Doxie's range of scanners have enjoyed immense popularity, especially amongst those (like me) who have moved towards a paperless workflow. Their award-winning mobile scanners provide a truly portable scanning solution that makes digitising letters, photos and documents amazingly simple. The Doxie One and Doxie Go are paper-feed scanners, much like how a fax machine (remember those?) works as you feed paper into it, one sheet at a time. This ability to continually feed page after page of content without constantly changing the page on a flatbed scanning surface makes it far easier to quickly scan documents, as well as dealing with multiple pages.
While the Doxie scanners are great for single page scans, anyone wanting to digitise notebooks, fragile photos, books or magazines were out of luck. That is, until now.
Doxie have now released the Doxie Flip, a portable flatbed Doxie scanner, squarely aimed at those wanting to digitise physical media that, otherwise, just won't fit into one of it's paper-feed siblings.
I’m seldom an impulsive shopper, especially when it comes to real products – though apps often get me to drop a dollar or five without nearly as much thought. At $35, though, the Chromecast seemed tempting enough to be worth a shot. I write about web apps for a living, but have never owned a Chrome device, so this seemed like the perfect chance to give the Chrome device ecosystem a shot.
There’s a tiny twist, though: I’m an American living in Thailand, and the Chromecast was solidly a product aimed at the American market. But surely it could be the perfect cheap dongle to turn any TV into a smart TV with your smartphone as the controller, no?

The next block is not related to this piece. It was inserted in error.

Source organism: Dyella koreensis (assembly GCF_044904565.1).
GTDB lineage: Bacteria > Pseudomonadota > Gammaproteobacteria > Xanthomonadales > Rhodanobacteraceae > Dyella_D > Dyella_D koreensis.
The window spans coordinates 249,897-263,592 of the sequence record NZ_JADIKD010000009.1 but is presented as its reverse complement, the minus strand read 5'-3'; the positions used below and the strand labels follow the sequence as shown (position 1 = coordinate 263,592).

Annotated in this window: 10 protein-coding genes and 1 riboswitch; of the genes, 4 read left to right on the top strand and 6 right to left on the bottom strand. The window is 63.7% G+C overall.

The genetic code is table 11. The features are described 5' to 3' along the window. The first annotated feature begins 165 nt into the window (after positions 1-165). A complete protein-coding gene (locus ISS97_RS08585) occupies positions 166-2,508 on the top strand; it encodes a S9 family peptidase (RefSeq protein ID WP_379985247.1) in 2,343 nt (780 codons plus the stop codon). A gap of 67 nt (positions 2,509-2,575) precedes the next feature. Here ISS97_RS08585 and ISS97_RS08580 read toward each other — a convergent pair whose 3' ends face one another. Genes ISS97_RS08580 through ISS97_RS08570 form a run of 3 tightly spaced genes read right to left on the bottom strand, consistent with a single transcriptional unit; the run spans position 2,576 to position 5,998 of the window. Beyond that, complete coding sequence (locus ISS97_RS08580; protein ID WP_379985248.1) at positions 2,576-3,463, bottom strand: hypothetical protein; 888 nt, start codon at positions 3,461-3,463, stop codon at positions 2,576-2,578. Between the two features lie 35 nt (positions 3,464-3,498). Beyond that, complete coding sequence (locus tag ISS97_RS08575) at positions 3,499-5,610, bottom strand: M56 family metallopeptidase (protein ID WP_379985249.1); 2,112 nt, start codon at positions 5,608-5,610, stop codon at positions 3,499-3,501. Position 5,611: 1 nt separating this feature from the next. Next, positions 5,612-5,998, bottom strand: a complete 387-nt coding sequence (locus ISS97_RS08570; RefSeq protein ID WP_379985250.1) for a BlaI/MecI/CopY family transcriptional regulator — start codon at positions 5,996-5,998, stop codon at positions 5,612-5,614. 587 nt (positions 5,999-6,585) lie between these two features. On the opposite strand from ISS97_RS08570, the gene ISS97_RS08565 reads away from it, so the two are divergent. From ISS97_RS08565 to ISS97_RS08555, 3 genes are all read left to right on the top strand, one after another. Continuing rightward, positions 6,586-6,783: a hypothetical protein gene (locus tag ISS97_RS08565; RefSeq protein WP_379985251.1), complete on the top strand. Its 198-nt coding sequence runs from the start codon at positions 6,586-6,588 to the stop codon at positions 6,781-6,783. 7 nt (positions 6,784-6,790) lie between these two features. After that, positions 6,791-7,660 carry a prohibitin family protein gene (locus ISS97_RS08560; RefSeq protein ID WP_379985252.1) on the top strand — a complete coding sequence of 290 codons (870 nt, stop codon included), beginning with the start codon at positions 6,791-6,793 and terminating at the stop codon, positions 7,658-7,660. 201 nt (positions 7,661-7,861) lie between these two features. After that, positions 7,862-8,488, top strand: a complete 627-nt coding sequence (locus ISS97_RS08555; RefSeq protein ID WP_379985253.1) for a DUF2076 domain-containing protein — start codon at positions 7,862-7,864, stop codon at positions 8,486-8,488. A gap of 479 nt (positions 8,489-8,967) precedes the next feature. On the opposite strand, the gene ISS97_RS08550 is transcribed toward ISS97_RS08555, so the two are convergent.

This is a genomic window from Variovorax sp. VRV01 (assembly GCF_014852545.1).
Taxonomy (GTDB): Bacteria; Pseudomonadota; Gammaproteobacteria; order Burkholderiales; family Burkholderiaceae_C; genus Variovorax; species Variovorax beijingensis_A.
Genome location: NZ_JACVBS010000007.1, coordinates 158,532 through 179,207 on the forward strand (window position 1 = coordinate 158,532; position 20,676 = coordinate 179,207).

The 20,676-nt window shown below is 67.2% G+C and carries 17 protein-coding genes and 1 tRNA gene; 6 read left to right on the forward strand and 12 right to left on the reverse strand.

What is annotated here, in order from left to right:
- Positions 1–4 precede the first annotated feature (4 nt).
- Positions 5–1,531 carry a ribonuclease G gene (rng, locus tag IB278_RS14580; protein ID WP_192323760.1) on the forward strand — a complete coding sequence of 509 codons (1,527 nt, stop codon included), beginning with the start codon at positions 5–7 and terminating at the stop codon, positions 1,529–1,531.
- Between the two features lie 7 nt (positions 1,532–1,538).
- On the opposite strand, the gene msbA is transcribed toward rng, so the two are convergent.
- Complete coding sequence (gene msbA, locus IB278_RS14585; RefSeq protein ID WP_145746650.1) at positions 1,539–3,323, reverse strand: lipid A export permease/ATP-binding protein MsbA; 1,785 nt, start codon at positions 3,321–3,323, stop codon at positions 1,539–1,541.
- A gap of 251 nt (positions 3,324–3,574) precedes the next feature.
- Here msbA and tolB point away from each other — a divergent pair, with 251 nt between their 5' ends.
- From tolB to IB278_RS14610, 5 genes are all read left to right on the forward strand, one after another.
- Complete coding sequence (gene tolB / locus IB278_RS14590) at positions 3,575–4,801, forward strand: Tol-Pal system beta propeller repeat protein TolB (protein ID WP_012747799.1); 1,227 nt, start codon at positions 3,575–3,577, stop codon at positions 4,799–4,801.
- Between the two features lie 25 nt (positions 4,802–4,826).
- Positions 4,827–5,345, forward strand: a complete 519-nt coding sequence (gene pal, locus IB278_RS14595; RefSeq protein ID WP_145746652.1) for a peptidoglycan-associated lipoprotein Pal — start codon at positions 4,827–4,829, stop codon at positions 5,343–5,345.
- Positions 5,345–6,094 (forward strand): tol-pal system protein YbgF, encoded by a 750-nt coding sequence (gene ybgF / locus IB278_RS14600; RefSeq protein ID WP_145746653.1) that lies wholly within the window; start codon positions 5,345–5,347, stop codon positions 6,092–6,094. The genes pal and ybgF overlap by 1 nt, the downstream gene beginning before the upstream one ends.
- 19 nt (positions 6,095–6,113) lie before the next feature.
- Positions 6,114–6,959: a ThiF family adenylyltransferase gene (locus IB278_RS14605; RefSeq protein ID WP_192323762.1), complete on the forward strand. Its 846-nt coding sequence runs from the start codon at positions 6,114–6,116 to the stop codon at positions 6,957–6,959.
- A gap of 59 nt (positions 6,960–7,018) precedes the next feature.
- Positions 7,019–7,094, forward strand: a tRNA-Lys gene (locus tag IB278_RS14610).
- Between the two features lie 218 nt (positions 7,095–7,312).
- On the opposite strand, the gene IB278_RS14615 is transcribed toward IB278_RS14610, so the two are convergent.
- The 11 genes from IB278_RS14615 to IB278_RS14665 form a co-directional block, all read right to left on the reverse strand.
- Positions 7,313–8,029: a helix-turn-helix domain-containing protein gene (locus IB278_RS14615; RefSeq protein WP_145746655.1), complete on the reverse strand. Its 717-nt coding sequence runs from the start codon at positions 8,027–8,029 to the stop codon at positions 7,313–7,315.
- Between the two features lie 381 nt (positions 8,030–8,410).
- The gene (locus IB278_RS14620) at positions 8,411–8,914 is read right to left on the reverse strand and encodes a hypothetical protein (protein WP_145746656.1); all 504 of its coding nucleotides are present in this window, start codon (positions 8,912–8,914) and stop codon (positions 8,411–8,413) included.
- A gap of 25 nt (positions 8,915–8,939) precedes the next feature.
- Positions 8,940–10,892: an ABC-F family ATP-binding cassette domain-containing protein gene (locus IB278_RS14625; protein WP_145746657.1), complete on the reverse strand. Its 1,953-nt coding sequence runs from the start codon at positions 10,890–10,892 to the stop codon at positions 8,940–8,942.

After doubling my initial investment in postage and waiting several weeks, I finally had a Chromecast in the back of my LG 42″ LED non-smart TV in my living room in Bangkok. It was both magical and frustrating. Here’s why.
Technology continues to evolve into new and different things and it continues to amaze me how far we have come just in the last ten years — heck, even in the past five years. I am not that old, but I have been able to witness the evolution of technology from black and white computer screens to now where we have tablets and smartphones that are almost as powerful as our computers. It just amazes me how far we have come.
The same can be said about the piece of technology that I am reviewing today, the Leap Motion. The movie, Minority Report, gave us a glimpse into the future when it came out in 2002 and I remember thinking that what Tom Cruise was able to do with that computer screen was amazing. I thought there was no way I would see something like that in my lifetime. Well, I only needed to wait twelve years to see a similar concept come to fruition in the Leap Motion. I have had the chance to run it through its paces and have come away with some interesting thoughts on it.
SSDs are amazing. They’re so fast, once you’re using to using one in your day-to-day work, switching back to working from a traditional hard drive is painful. You’ll get so used to apps opening nearly instantly that everything will feel slow. It’s no wonder Apple’s switched its most popular laptops – the MacBook Air and the new MacBook Pro Retina Display – to SSD.
There’s only one problem: SSDs cost more per gigabyte than traditional hard drives, so instead of the roomy 500Gb hard drives you might be used to in other computers, a MacBook with an SSD will likely only have 128-256Gb of storage. With HD video downloads and retina display ready apps, it’s rather easy to fill that up.
If you’ve got a 13″ Air or a Retina Display MacBook, though, you’ve got an SD card slot. Now what if that could be used to add extra storage that felt integrated fully with your Mac? That’s exactly what the Nifty MiniDrive – a tiny microSD card adaptor that sits flush with the exterior of your MacBook – sets out to do.
There’s one major problem with going paperless: everyone keeps sending you paper, and you can’t just tap a “Save to Dropbox” button on paper. You’ve still got to take it digital. Scanners are nothing new, but they’re typically synonymous with bulky all-in-one printers that are clunky and frustrating to use. Unless you’re really dedicated, odds are you’ll never digitalize all the paper you keep around with a traditional scanner.